Tens of thousands of migrants flee their home countries each year in an attempt to reach the United States, but many of them also seek refuge and protection in Mexico.
MEXICO CITY, (Reuters) – Mexican authorities on Sunday, February 6th, cleared a makeshift camp in the north of the country where hundreds of migrants heading towards the U.S. border had been holding out for more than a year in what rights organizations criticized as deplorable conditions.
Nearly 400 migrants have been transferred by bus to three different shelters near the border city of Tijuana, where they can remain “indefinitely,” said the city’s Mayor Montserrat Caballero.
Caballero promised help for those migrants regardless of whether they want to stay in Tijuana or return to their countries of origin.
“We’re going to pay for the transfers and, if they want to wait for their ‘American dream,’ we’re also going to support them while they wait,” said Caballero.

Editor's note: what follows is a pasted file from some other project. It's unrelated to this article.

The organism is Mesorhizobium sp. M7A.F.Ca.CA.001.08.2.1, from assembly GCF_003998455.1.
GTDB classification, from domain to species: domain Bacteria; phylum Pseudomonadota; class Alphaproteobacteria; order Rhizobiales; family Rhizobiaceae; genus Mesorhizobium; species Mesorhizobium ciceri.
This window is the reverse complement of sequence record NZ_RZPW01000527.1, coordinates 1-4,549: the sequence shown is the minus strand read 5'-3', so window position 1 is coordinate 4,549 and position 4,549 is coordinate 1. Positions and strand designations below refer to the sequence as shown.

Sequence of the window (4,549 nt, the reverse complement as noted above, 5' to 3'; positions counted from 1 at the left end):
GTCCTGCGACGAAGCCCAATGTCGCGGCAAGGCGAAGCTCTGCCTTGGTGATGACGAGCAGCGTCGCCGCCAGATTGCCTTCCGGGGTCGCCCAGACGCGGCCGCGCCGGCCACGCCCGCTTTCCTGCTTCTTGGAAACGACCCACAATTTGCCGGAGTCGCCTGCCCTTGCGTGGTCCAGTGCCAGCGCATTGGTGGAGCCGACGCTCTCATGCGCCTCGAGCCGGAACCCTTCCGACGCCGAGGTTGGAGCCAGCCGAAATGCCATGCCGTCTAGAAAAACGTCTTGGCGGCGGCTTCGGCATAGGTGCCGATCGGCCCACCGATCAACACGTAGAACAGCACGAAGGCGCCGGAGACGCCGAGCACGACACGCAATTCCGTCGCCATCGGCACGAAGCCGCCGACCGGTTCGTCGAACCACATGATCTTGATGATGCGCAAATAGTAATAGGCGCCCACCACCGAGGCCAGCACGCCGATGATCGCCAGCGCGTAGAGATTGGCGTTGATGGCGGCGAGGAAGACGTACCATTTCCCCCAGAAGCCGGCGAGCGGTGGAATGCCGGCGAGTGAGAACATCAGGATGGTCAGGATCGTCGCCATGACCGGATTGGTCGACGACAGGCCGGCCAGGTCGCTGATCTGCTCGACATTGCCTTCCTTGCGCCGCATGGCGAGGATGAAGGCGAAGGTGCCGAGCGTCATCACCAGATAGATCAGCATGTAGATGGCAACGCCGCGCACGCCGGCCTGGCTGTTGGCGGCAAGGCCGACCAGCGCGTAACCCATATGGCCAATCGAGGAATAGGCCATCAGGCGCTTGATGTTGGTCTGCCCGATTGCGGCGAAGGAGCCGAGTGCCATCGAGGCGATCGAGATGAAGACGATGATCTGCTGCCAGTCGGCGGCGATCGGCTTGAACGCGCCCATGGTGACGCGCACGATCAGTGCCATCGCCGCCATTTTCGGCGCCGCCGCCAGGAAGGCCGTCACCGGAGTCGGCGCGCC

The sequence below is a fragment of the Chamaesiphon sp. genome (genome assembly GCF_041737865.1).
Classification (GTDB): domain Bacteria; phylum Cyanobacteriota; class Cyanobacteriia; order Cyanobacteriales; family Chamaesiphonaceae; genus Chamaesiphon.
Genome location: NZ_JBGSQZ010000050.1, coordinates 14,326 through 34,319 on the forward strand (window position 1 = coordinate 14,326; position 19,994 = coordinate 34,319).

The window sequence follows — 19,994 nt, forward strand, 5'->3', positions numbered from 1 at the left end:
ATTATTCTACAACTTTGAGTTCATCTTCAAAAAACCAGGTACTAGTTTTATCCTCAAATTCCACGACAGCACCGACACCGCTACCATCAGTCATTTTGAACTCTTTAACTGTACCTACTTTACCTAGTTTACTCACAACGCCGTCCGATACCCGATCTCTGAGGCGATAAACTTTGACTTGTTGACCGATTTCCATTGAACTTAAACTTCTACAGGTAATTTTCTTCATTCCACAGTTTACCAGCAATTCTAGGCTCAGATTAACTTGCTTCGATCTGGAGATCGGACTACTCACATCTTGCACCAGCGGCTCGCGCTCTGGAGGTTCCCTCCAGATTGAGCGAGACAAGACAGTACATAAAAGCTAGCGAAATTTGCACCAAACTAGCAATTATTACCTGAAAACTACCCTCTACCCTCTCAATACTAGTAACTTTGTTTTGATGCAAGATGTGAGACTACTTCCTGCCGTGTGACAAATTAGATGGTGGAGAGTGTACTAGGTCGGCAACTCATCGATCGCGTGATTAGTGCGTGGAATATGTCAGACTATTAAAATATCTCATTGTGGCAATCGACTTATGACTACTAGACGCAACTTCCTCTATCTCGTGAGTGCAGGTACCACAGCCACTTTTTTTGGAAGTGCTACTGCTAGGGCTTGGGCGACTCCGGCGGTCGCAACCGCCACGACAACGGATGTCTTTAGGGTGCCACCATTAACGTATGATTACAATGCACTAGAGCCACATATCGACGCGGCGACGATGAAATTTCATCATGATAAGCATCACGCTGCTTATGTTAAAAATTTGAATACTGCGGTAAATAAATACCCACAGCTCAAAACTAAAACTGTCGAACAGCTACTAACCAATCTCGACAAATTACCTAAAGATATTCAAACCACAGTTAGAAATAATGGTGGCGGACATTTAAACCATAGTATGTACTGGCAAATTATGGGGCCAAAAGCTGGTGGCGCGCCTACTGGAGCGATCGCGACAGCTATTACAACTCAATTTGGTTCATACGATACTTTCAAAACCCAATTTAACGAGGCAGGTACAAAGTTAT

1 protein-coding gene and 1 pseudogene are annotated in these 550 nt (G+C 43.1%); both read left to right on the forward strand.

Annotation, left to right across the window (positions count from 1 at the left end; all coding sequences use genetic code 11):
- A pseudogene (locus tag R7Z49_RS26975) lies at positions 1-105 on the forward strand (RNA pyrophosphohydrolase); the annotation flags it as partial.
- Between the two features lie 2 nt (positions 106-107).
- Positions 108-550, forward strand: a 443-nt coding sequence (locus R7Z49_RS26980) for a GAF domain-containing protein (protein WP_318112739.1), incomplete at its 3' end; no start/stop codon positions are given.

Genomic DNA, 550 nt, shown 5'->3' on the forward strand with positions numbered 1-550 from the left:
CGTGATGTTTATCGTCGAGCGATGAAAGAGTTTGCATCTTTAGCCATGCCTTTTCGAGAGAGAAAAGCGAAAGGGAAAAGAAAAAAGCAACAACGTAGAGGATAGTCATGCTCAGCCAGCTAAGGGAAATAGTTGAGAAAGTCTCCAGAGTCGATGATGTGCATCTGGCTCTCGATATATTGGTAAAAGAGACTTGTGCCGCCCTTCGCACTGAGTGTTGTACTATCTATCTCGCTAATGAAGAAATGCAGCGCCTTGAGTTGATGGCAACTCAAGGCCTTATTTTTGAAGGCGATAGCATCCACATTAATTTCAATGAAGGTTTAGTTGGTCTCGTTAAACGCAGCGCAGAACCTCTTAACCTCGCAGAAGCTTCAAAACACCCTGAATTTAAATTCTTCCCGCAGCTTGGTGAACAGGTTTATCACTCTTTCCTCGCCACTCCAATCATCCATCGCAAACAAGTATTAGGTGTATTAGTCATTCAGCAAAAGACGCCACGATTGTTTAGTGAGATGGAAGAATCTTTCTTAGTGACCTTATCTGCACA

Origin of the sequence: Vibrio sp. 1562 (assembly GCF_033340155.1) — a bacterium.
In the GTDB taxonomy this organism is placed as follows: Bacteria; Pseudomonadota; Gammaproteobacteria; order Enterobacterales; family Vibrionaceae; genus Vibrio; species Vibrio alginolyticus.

Dozens of security personnel, including soldiers from the national guard, were seen dissolving the makeshift camp, fenced by metal mesh, in videos shared on social media.
Families, including parents with small children, were seen packing up their belongings. There were no reports of violence.
Caballero said the troops were not armed and that migrants collected their belongings and boarded buses voluntarily because they had previously been notified they would be transferred.
But one Guatemalan mother, who had arrived in Tijuana a year ago, and requested anonymity, said she felt migrants had little choice but to follow orders.
On Saturday, Mexico’s National Human Rights Commission (CNDH) urged immigration authorities to speed up the processes that would help nearly 2,000 migrants at the southern border get documents to regularize their stay in Mexico or let them travel through the country without being detained.